Sermon of the week: Wisdom from John’s Gospel
by Donald R. Taylor, Pastor, Faith Lutheran Church
Jun 20, 2010 | 1255 views | 0 0 comments | 9 9 recommendations | email to a friend | print
Whenever I am asked which of the Gospels of the New Testament I like the best, I can rather quickly answer, “John’s Gospel.”

That portion of the Holy Scriptures contains my favorite verses, John 3:16-17, “For God so loved the world that he gave his only Son, so that everyone who believes in him may not perish but may have eternal life. Indeed, God did not send the Son into the world to condemn the world, but in order that the world might be saved through him.”

That portion of the Holy Scriptures contains the single passage that I remember in my call to the Gospel ministry, John 9:4-5, “We must work the works of him who sent me while it is day; night is coming when no one can work. As long as I am in the world, I am the light of the world.”

That portion of the Holy Scriptures is written in an easy flowing language of John 1:1, which sometimes confuses us with its simplicity, telling of the birth of Jesus in a non-traditional way. That portion of the Holy Scriptures gives us Jesus’ Final Discourse expounded over a number of chapters.

That portion of the Holy Scriptures also tells us of a man named John, the baptizer, predecessor of Jesus, cousin of Jesus, and last of the great prophets in line with Jeremiah, Isaiah and the other Old Testament prophets. I like John, the baptizer, because he also reminds me about a person’s importance before our living God. John did not want to claim notoriety or success on his own. He always linked himself to the reason he was placed on this earth – Jesus was coming and he “was preparing the way,” that is opening our lives to what God intended to do for all of humankind.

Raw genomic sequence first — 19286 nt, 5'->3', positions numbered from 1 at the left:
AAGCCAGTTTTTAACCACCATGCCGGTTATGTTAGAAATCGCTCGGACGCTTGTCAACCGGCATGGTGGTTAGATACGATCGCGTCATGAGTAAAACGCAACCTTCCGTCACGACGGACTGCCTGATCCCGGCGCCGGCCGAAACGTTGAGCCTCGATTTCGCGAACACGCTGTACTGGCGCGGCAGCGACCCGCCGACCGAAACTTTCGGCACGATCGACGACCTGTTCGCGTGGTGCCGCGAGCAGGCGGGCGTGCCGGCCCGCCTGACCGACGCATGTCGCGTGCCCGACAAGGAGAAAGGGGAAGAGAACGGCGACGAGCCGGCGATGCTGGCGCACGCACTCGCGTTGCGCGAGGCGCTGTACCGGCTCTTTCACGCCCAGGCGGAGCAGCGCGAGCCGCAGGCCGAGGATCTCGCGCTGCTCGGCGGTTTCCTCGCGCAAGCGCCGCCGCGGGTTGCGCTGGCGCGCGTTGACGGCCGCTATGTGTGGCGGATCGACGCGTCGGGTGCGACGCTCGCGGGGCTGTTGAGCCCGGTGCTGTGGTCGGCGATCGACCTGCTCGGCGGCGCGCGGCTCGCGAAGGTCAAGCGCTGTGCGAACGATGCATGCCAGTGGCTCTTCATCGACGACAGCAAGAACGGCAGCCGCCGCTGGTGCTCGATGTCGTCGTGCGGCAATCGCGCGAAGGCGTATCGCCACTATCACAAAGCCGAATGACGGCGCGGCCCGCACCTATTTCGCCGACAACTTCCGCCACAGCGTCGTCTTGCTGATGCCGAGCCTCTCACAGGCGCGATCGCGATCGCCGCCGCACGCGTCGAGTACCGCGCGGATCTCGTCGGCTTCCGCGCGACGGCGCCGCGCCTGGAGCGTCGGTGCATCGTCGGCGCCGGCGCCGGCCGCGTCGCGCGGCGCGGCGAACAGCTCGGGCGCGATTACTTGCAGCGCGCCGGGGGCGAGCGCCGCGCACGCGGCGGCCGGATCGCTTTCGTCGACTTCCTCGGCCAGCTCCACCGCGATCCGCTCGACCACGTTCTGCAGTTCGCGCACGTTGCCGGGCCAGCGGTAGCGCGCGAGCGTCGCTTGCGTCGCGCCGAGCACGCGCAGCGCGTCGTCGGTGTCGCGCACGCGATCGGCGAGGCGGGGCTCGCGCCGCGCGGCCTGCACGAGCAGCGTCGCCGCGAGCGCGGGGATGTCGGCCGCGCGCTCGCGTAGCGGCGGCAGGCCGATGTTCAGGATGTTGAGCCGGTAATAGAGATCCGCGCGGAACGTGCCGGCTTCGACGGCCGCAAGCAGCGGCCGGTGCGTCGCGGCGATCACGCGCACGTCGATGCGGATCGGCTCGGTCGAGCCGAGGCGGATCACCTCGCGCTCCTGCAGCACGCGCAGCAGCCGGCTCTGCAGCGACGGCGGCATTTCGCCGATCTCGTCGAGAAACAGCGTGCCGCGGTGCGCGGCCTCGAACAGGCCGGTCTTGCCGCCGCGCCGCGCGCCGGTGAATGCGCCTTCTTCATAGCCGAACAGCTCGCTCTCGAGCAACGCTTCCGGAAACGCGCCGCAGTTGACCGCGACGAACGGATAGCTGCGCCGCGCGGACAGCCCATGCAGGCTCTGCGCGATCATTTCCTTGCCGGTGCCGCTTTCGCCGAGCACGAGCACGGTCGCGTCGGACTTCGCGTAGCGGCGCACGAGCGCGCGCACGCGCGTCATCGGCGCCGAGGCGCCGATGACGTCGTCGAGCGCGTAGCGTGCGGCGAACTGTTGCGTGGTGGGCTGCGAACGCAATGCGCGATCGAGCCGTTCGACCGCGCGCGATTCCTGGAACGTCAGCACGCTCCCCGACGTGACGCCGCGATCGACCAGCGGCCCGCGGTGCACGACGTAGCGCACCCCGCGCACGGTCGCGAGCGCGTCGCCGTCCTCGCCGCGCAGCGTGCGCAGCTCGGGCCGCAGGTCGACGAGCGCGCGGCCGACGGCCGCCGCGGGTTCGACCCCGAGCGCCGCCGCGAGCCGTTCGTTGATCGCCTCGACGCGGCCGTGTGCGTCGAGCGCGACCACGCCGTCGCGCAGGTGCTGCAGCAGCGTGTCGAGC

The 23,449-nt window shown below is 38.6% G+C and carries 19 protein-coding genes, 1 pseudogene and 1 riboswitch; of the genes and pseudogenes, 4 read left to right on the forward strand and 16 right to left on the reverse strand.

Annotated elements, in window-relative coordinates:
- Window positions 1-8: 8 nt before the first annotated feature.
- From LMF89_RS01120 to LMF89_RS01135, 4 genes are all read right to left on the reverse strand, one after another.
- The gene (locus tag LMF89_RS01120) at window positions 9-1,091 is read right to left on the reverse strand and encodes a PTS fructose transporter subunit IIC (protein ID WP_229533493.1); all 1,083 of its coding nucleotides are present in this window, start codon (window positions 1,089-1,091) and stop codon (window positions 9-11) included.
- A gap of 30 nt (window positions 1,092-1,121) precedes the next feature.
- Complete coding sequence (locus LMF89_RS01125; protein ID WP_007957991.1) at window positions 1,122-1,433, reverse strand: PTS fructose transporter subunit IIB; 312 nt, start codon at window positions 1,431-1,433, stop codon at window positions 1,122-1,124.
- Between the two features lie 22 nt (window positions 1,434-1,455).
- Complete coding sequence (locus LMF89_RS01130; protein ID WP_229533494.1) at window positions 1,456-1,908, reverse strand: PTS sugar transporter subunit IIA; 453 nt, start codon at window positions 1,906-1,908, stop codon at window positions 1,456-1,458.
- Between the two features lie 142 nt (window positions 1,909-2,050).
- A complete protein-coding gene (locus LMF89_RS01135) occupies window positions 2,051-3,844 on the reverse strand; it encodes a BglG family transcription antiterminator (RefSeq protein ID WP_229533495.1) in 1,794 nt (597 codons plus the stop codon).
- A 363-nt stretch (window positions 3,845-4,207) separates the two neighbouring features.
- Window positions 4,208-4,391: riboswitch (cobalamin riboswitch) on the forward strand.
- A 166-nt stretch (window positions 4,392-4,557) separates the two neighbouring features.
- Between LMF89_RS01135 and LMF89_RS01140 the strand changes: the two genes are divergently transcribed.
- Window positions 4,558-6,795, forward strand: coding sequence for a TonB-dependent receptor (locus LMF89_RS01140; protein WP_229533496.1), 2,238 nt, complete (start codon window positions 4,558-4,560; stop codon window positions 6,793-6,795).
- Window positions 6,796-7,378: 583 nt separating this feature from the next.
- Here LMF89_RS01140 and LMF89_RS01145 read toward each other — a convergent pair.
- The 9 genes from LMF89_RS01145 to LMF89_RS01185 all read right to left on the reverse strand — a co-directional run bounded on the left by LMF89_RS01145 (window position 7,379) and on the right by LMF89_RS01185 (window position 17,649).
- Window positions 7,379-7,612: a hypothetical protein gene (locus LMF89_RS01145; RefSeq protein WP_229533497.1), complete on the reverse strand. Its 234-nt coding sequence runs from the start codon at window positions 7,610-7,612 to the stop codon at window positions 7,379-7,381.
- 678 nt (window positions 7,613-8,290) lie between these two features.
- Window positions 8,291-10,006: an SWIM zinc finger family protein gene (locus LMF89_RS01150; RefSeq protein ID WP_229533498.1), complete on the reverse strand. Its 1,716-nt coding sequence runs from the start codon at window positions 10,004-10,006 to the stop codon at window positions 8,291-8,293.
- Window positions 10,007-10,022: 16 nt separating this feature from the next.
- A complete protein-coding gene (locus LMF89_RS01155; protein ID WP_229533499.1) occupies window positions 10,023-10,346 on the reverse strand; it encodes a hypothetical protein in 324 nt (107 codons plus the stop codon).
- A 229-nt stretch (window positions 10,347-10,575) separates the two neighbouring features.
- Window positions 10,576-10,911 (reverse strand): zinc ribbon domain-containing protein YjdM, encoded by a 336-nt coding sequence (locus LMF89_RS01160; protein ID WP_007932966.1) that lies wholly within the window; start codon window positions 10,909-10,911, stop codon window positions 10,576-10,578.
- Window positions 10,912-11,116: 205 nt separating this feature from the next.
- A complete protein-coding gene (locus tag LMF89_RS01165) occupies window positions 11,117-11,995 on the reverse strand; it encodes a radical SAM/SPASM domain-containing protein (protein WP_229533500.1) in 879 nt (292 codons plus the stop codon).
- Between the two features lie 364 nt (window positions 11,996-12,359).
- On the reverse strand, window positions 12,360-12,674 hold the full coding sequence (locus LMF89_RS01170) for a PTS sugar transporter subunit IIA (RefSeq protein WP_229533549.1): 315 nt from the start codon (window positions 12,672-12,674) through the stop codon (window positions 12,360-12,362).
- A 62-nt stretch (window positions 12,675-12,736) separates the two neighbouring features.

In John 3:26-30, he tells us that he was not important in the overall scheme of things, he was only a minor character in the revelation of the Messiah, the bridegroom, the redeemer of the world. When asked he says, “No one can receive anything except what has been given from heaven. You yourselves are my witnesses that I said, ‘I am not the Messiah, but I have been sent ahead of him.’ He who has the bride is the bridegroom. The friend of the bridegroom, who stands and hears him, rejoices greatly at the bridegroom’s voice. For this reason my joy has been fulfilled. He must increase, but I must decrease.”

Yes, John does not toot his horn for the numbers who came out to the Jordan to be baptized by him, or even that he baptized the beloved of God. With humility that we need to exemplify, he reminds us that the Christ will be lifted up and he will decrease in popularity and esteem. On Thursday, June 24, we can celebrate the birthday of John the Baptist, forerunner of Jesus and the man who Jesus proclaims as the Greatest Prophet. What an honor for someone who spoke humbly of his small part in the salvation of the world.

May we, too, be bold enough to state that we do not need to be lifted up! We need to lift up the one who gives us life everlasting.
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